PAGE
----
Think back on your most vivid childhood memories. Do they center around toys or do they center around experiences? I certainly remember some of my favorite toys like my wooden dollhouse, scooter, and Skip-It, but my main recollections are around experiences and books I read. I remember father-daughter canoe trips down the Ausable River in Michigan and piano lessons with my mom. I remember curling up with my Nancy Drew books in this cool bed tent thing my parents bought me. I remember doing crossword puzzles with my mom and lots of family game nights. The childhood things that usually leave the greatest mark do not typically come in a box.
With the holidays around the corner we wanted to offer up top five gifts for the playing family. Our hope is that these suggestions provide memorable childhood and family experiences.
1) Loose Parts Toys
Give your child the gift of imagination this holiday season. Loose parts toys are materials that can be moved, carried, combined, redesigned, lined up, taken apart, and put back together in all sorts of ways. Loose parts can be used alone or combined with other materials. There’s no set of specific directions for materials that are considered loose parts. The child is the direction. Children tend to prefer loose parts over fancy toys. As the joke often goes, a child will play with the box a toy came in more than the toy itself. Loose parts toys that don't come in a fancy box are items like pinecones, shells, beads, stumps, logs, rope, crates, boxes, buckets, and fabric. Loose parts toys you can buy from a store are items like The Tegu Explorer Set, Wooden Tool Box, Think-Its, and Legos. (As with all toys be careful of choking hazards for young children.)
2) Art and Craft Supplies
Art is good for kids. In a similar fashion to the benefits of free play, letting kids spend time doing open-ended art projects provides many developmental benefits. Art teaches problem solving and open-ended thinking. It develops the whole brain as children increase their ability to focus, think ahead, and work on their hand-eye coordination. There is research showing that children who do art read better and do better in math or science. Art gifts help children express themselves. Here are a few of our favorites: Travel Easel, Young Artist Finger Paint Set, and Drawing Studio.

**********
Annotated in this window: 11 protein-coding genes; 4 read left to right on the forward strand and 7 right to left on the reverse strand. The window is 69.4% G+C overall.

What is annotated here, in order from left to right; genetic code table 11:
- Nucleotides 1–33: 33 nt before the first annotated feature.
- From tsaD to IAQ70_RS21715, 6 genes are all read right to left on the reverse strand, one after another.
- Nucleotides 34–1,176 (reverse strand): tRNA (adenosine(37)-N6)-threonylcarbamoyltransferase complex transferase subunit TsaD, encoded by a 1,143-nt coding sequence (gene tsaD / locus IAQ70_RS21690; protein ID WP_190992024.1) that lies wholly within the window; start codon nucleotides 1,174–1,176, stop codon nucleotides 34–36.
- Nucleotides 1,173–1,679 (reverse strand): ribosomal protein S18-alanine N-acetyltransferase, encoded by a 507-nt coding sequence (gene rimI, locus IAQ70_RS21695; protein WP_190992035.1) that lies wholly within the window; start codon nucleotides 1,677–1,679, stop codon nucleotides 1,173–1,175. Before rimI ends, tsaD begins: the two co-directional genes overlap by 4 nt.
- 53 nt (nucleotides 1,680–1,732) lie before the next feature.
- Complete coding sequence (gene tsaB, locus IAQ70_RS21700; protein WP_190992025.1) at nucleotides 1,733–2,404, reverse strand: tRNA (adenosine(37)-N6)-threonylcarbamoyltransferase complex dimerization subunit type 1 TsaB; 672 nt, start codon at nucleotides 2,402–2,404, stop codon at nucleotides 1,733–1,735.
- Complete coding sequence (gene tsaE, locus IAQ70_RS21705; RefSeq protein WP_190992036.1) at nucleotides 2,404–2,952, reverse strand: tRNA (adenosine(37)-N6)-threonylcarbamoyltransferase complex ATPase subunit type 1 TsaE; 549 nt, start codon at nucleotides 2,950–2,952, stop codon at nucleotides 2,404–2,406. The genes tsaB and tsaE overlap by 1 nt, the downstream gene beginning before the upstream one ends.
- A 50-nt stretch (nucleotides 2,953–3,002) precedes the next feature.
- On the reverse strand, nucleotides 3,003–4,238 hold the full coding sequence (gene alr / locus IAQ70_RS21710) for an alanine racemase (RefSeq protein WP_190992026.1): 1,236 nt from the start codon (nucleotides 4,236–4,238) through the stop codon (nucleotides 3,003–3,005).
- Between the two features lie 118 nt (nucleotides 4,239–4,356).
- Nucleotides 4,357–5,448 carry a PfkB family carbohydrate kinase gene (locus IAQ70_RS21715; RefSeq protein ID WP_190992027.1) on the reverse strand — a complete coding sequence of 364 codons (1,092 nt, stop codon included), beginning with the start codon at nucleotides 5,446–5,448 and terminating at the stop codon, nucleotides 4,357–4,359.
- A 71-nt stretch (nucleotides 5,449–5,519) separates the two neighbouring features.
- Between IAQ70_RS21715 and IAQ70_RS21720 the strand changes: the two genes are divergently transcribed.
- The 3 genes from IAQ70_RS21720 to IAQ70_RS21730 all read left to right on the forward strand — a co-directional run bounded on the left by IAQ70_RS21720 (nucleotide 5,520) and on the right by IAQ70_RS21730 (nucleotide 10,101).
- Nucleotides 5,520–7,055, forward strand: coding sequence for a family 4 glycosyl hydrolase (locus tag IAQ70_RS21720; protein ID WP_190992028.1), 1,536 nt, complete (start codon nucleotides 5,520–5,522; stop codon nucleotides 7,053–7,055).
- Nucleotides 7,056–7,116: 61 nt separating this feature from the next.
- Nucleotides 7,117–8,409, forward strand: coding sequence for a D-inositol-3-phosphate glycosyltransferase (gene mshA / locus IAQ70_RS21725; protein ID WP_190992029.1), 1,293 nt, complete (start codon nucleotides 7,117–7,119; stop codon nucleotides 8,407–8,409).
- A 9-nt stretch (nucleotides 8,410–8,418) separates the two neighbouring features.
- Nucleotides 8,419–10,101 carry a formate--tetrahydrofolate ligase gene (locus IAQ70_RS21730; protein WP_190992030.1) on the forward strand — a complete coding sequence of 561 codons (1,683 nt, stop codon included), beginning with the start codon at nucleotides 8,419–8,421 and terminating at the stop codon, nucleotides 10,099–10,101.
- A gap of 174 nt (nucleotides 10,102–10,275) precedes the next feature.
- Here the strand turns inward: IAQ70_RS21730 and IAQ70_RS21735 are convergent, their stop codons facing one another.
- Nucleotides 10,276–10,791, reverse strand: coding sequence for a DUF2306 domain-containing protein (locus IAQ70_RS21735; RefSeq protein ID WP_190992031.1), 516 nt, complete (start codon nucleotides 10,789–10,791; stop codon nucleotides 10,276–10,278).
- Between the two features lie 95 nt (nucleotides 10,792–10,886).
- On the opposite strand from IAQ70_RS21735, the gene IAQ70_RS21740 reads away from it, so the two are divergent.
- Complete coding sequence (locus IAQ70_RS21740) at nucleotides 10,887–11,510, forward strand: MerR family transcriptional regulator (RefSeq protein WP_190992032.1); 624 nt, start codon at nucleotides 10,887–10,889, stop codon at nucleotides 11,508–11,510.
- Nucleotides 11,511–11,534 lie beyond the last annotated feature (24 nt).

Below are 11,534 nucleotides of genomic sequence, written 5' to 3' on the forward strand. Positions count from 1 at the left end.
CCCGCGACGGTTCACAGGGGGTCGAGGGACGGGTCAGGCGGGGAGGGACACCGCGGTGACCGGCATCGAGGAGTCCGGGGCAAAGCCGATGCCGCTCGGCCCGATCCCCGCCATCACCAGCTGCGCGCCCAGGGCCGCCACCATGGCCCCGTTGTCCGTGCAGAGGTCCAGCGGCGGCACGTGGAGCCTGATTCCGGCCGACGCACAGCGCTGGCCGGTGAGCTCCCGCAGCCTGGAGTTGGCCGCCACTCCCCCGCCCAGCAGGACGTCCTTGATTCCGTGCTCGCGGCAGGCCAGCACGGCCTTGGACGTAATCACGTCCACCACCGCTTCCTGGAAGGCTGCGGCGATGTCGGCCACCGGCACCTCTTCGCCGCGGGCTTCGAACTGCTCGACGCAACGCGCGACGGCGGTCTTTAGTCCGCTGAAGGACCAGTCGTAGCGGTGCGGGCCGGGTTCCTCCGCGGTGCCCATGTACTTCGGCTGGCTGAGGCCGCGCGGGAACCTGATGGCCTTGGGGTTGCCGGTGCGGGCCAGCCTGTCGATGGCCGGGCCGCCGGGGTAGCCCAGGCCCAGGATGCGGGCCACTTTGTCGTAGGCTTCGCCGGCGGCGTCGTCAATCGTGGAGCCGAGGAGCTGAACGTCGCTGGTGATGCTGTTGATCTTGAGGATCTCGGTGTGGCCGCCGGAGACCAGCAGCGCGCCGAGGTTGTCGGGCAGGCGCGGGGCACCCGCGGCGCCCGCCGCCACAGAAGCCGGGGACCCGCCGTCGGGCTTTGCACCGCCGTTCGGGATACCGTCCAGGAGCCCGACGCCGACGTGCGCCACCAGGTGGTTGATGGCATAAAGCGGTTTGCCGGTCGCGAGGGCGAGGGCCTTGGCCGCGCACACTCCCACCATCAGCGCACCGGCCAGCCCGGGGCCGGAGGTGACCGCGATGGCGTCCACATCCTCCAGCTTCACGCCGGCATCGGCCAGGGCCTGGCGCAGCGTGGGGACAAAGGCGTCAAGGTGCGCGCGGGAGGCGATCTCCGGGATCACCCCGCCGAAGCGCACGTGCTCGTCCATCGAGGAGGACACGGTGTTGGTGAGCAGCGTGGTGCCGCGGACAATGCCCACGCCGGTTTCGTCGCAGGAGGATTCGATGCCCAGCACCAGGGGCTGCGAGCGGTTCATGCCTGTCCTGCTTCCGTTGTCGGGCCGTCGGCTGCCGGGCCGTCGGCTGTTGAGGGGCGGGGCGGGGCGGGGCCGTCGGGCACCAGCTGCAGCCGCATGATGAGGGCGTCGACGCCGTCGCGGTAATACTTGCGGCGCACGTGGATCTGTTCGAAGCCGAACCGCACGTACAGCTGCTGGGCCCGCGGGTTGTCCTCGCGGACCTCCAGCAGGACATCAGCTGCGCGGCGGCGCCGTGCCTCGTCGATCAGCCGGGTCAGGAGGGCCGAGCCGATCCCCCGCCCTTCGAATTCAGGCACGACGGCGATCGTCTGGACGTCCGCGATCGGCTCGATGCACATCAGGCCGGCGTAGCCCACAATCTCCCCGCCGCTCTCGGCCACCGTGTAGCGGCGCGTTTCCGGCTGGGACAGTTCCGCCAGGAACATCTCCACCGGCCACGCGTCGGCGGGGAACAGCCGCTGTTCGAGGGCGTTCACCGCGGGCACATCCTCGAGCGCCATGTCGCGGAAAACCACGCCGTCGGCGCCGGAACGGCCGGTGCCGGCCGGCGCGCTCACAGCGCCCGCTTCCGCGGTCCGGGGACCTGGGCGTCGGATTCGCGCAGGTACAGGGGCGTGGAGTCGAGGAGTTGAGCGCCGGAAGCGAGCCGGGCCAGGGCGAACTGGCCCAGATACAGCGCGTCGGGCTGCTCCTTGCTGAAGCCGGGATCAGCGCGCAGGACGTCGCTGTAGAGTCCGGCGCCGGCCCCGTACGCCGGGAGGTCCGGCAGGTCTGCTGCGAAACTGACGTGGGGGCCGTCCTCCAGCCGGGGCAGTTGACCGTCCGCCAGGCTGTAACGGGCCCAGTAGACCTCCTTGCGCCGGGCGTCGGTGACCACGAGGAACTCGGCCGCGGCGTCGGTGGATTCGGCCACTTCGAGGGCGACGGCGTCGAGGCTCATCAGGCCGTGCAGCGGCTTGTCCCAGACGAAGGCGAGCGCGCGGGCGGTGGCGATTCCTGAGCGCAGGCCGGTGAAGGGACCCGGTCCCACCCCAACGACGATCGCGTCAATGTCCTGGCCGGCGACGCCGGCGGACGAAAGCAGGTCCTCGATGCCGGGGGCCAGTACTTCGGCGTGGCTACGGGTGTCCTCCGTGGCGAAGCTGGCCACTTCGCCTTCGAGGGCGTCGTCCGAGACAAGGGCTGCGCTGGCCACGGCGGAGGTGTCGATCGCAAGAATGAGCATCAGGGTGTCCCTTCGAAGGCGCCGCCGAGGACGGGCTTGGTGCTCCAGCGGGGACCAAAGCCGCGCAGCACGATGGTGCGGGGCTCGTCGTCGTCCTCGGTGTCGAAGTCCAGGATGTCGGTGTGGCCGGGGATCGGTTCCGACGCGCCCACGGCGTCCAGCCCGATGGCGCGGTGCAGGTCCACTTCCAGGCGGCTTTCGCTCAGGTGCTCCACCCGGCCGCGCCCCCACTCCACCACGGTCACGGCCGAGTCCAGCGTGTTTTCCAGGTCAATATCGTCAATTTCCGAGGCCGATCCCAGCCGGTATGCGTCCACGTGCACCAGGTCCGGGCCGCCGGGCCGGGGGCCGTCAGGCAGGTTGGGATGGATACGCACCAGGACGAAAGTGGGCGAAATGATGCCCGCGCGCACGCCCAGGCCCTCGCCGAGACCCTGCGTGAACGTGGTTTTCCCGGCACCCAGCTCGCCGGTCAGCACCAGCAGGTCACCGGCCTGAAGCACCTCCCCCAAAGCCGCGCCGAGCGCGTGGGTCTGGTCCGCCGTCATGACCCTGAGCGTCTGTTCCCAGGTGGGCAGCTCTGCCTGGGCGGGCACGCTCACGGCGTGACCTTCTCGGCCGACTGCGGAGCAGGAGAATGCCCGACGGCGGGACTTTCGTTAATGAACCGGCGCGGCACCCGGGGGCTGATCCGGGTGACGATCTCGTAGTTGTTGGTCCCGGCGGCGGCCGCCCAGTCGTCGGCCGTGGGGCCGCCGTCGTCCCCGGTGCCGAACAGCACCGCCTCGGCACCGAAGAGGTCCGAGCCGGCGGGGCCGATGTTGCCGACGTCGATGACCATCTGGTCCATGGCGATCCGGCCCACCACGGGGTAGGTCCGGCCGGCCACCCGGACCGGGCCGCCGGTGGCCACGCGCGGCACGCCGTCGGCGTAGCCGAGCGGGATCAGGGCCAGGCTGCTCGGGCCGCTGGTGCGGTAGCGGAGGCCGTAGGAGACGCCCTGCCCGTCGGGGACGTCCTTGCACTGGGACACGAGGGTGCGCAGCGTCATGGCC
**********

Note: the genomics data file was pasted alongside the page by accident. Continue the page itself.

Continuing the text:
3) Fort Building Kit
Holiday presents can get pricey, especially when it comes to electronics. However, something as simple as a fort-building kit can be inexpensive and yet provide hours of imaginative play for families. Children adore secret hiding places. Your kit could include rope, sheets, clothespins, or a tub of PVC pipes. Don't forget a flashlight!
4) Outdoor Clothing
Just as a hoophouse or greenhouse extends a growing season, a good wool underlayer, rain suit, or boots can extend your outdoor season. Remember the saying: "There is no such thing as bad weather, only bad clothing." Provide your child with the gift of outdoor play year round. This is where the memories are made!
5) Step back.
It seems that there is already a natural inclination for kids to get outside. We spent time learning some baby sign language when our kids were younger and the sign for "outside" was one they all picked up on quickly and signed often! From increased exercise and activity to better eyesight to enhanced problem solving skills the list of things gained from time spent in vast outdoors is an extraordinary one. Let's buy our kids items that further the lure of the open air. Even if these must be packed away for a few months due to weather you will be happy with your investment come spring! We have all of these on our wish list: Skylight Rocket, 3 Wheeled Scooter, Backyard Slackline, Zipline Adventure, and ChalkTrail for Bikes!
Jen, Lisa and Ginny are moms (both part-time working and stay at home) who have a passion for getting kids outdoors. Stemming from their backgrounds in health and fitness and education, they are driven by trying to provide a carefree childhood coupled with all the health and developmental benefits that outside time provides. They have nine kids amongst them who all love running, building, picnicking, playing and napping in the open air. Their blog, 1000 Hours Outside, is meant to encourage moms and caregivers everywhere to take their kids outside more and discover all of the amazing benefits. 1000 Hours Outside hosts monthly gift card and product giveaways to give families that extra incentive to make this investment into free play in the open air.